Doris

What is it like to live history? There are numerous ‘towns’ and ‘ranches’ that allow visitors to watch living history. Some of the more famous are Colonial Williamsburg and Plimoth Plantation. In Colorado there is  Rock Ledge Ranch. There are those who recreate historic battles from the Revolutionary War on.

then there are people who take on historic character. I know Ben Franklin (Christopher Lowell), Theodore Roosevelt (Don Moon) and Franklin D. Roosevelt (Richard Marrold). Of course there are those who are unique to Colorado history.  Pearl DeVere, the Cripple Creek madam who died of an overdose of laudanum, Poker Alice, a poker player  in the Old West, Wm. J. Palmer founder of Colorado Springs and his wife Queen and James Burns, the Cripple Creek magnate who was one of the owners of the famous Portland Mine on Battle Mountain near the…

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Unsung Heroes

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Originally posted on Writing Wranglers and Warriors:

propic11_1_1This post by L.Leander, Author of Fearless Fiction Lloyd Schuyler, Rupert Adams, Hudson Doxtator, Rimton Doxtator.  Do these names mean anything to you? They should. They were proud men, members of the Oneida Tribe of Native Americans whose tribal lands are situated in and around Green Bay, WI, a town that is more notable for it’s NFL Green Bay Packers than these men of bravery who posthumously received the Gold Congressional Medal of Honor in a ceremony held on the Oneida Reservation May 23, 2014. It’s been a long time coming for these specialists who served bravely in WWII. Their unit? US Marine Code Talkers.

Although it is the Navajo tribe that is most known for being Code Talkers, there were many tribes involved who received no recognition until lately, after many were deceased. The reason? They gave an oath never to reveal their part in the war, thus receiving…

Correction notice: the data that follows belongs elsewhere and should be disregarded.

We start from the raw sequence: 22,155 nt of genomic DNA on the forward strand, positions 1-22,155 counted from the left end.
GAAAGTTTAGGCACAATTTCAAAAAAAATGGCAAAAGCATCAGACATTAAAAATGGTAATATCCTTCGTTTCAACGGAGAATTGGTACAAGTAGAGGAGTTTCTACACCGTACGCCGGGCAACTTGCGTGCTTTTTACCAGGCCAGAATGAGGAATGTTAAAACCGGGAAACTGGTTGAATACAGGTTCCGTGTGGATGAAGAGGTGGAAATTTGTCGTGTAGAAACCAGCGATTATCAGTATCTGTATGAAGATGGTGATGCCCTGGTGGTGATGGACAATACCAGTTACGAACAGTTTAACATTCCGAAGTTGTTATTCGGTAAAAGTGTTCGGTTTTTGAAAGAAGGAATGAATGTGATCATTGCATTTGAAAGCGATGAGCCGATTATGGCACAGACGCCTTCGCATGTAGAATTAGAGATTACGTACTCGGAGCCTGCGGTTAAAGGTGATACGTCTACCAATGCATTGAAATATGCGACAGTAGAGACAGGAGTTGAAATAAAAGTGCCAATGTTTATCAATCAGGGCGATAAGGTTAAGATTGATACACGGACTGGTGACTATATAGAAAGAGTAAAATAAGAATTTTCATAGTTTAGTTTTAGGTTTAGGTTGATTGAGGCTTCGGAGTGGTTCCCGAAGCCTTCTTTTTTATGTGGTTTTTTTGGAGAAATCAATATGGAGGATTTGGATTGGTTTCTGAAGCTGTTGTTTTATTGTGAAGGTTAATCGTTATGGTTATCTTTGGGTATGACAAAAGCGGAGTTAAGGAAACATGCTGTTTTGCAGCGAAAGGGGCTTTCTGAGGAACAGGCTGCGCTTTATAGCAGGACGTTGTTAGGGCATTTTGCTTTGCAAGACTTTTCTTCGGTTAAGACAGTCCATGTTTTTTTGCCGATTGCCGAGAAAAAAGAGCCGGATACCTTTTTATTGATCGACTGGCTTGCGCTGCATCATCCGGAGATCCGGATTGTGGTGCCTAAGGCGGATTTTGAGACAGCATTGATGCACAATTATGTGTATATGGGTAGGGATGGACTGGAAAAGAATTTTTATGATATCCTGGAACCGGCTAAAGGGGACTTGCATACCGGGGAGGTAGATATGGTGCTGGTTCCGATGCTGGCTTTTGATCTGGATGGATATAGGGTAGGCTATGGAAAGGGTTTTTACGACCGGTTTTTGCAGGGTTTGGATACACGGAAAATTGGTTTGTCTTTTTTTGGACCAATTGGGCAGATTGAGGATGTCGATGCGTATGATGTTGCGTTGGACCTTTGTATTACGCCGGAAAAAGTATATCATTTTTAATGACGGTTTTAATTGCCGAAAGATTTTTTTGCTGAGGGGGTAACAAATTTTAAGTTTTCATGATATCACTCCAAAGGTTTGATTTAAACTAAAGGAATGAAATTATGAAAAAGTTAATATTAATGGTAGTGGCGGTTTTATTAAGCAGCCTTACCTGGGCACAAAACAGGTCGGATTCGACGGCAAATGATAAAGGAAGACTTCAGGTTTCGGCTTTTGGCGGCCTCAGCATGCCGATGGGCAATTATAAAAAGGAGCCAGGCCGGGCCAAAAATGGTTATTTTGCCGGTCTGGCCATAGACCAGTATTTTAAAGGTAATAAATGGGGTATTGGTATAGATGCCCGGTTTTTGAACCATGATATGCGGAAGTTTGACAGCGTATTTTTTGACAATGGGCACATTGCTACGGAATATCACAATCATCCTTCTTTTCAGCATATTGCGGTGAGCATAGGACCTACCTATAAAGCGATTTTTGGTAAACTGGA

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Small Things Make a Difference by Cher’ley

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L. LEANDER BOOKS:

Friend and Author Cherley Grogg has written a beautiful post on today’s Writing Wranglers and Warriors about “The Little Things In Life.” You’ll love it, I promise.

Originally posted on Writing Wranglers and Warriors:

This Blog  by Cher’ley Grogg

An eyelash, a blade of grass, Tinkerbelle, Jack, and an embryo all have something in common they are small, but important. I lived in Texas for quite a while and in Texas the bigger the better. Everything is bigger in Texas, or so I’ve heard. I have come to realize that some of the most fascinating things on this earth are small.

I haven’t seen the movie Jack the Giant Killer on the big screen, but I read the book to my children when they were little, and I’m sure it was read to me when I was a tiny young’un. Jack, the small lad, climbs the beanstalk, kills the giant and gets the goose that lays the golden egg, and he and his mother live happily ever after. From the advertisements, I don’t believe that’s exactly what happens in the movie. But in the…